Categorical Perception The creatures outside looked from pig

Categorical Perception The creatures outside looked from pig

Categorical Perception The creatures outside looked from pig to man, and from man to pig, and from pig to man again; but already it was impossible to say which was which.

George Orwell Animal Farm Excitation, Sensation, Cognition Excitation: The pattern of neural responses elicited by a given stimulus. Sensation: An internal representation of the stimulus. Cognition: The interpretation of a

sensation on the basis of stored knowledge. Discrimination The ability to distinguish between two levels of a stimulus parameter (e.g., different wavelengths of light. Measured by the Just-NoticeableDifference threshold. Uses sensory representation.

Modality dependent Recognition The ability to distinguish categorize a stimulus as belonging to a particular class (e.g., colour or object type). Uses cognitive representation: needs to refer to stored knowledge. Representation dependent.

The relationship between discrimination and recognition Recognition relies on discrimination but does recognition also influence discrimination? Discriminability seems to be affected by category structures this is categorical perception.

Categorical perception: Discriminability across category boundaries is more sensitive than discriminability within categories. First example of categorical perception: the phoneme boundary effect.

Phonemes are the sounds that make up language: e.g., /b/ & /p/. The phonemes /b/ and /p/ differ in the time between the onset (stop) and voicing. Alvin Liberman (1917 2000) Liberman and colleagues (1957) showed a

phoneme boundary effect: A smaller change in delay was necessary to distinguish /b/ from /p/, than to distinguish two phonemes within these categories.

The phoneme boundary effect Motor theory of speech perception: The phoneme boundary effect is caused by activation of the motor program required to produce a phoneme. Category boundary effects in the colour domain Question: Is

the way we sense colour affected by the words for colours in our language? Benjamin Lee Whorf (1897-1941)

The question about colour perception can be operationalized: Color can be objectively measured in terms of its wavelength: 400nm 550nm Wavelength

700nm The question about colour perception can be operationalized: The number of basic color terms in a language can be measured. Basic color terms are: Single words.

Not subsumed by another term. Not restricted to a particular class of objects. Early research on color naming Different languages have a variation in the number of words for colour categories. Dani (New Guinea): Two basic colour

terms - mili (light), mola (dark). English: eleven basic color terms white, black, grey, red green, blue, yellow, orange, purple, pink, brown. Kay and Kempton (1984) Compared English and Tamahumara speakers. Tamahumara does not make a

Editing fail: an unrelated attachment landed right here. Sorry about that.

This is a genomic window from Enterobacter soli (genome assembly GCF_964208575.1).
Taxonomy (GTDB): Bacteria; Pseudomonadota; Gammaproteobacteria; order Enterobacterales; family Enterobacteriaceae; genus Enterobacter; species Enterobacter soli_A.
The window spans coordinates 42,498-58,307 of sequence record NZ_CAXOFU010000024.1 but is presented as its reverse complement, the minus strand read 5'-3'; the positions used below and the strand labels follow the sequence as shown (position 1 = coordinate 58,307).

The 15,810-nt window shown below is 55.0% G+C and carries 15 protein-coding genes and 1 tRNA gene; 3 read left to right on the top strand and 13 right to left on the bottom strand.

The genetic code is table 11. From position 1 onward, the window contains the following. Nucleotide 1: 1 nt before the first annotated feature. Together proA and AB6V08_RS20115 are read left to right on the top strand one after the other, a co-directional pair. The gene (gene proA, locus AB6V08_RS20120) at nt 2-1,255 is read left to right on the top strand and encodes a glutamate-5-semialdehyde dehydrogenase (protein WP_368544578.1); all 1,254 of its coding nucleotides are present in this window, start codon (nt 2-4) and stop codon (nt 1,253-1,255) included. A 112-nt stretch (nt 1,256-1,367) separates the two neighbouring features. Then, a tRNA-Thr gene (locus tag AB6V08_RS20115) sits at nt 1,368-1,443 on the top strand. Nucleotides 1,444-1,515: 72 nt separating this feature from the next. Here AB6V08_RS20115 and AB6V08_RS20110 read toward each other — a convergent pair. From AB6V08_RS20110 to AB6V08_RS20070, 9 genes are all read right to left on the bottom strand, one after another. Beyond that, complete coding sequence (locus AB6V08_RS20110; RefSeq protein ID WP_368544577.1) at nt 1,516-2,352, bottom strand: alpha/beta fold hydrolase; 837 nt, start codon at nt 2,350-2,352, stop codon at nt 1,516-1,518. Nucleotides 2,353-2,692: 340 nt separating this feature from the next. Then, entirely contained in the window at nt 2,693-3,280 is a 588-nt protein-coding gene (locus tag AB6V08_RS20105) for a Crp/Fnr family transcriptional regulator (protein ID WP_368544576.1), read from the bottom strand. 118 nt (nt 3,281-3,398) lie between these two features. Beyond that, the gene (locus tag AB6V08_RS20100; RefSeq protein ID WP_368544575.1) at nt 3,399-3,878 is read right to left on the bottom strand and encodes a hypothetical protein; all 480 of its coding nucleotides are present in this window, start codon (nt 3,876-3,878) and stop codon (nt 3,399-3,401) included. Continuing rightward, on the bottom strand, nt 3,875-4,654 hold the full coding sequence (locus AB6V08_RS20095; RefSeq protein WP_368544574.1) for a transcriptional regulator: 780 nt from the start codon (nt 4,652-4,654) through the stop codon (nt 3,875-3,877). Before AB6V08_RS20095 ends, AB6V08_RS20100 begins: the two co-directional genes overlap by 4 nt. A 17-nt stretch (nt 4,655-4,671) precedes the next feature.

distinction between blue and green. Kay and Kempton theorized that the perceptual distance between blue and green would be exaggerated in English speakers. Kay and Kempton (1984) 3 green

G G G 2 green, 1 blue

G G B 3 blue

B B B Kay and Kempton (1984) Tamahumara speakers were

equally likely to choose either extreme for all three types of triplet. Kay and Kempton (1984) English speakers were the same when all chips came from

the same category. When there was an odd one out, they were more likely to choose that one. Kay and Kempton (1984) Gives some support to the idea of linguistic relativism in color perception.

But other evidence suggests color perception is much more influenced by visual physiology than by language Also, notice that this experiment does not demonstrate a change in color discriminibility. How might categorical perception work?

The phoneme boundary effect has been explained in terms of the motor theory of speech perception. The colour boundary effect has been explained in terms of linguistic relativism. Is there an explanation that can cover any kind of categorical perception, regardless of the domain?

Harnads model Two levels of representation: Iconic Categorical Note: Both of these would be iconic by C.S. Pierces definition Iconic representation

Unbounded analog of excitatory information: mediates sensation. Categorical representation Bounded and context sensitive Based on information that is invariant within the category structure. Icon > Category filter

Extracts just the useful, invariant information from the iconic representation, so as to be able to construct the categorical representation. Categorical Representations Form the basis for symbolic language representations: Noun labels. Provide a method of grounding language

in the perceptual words.

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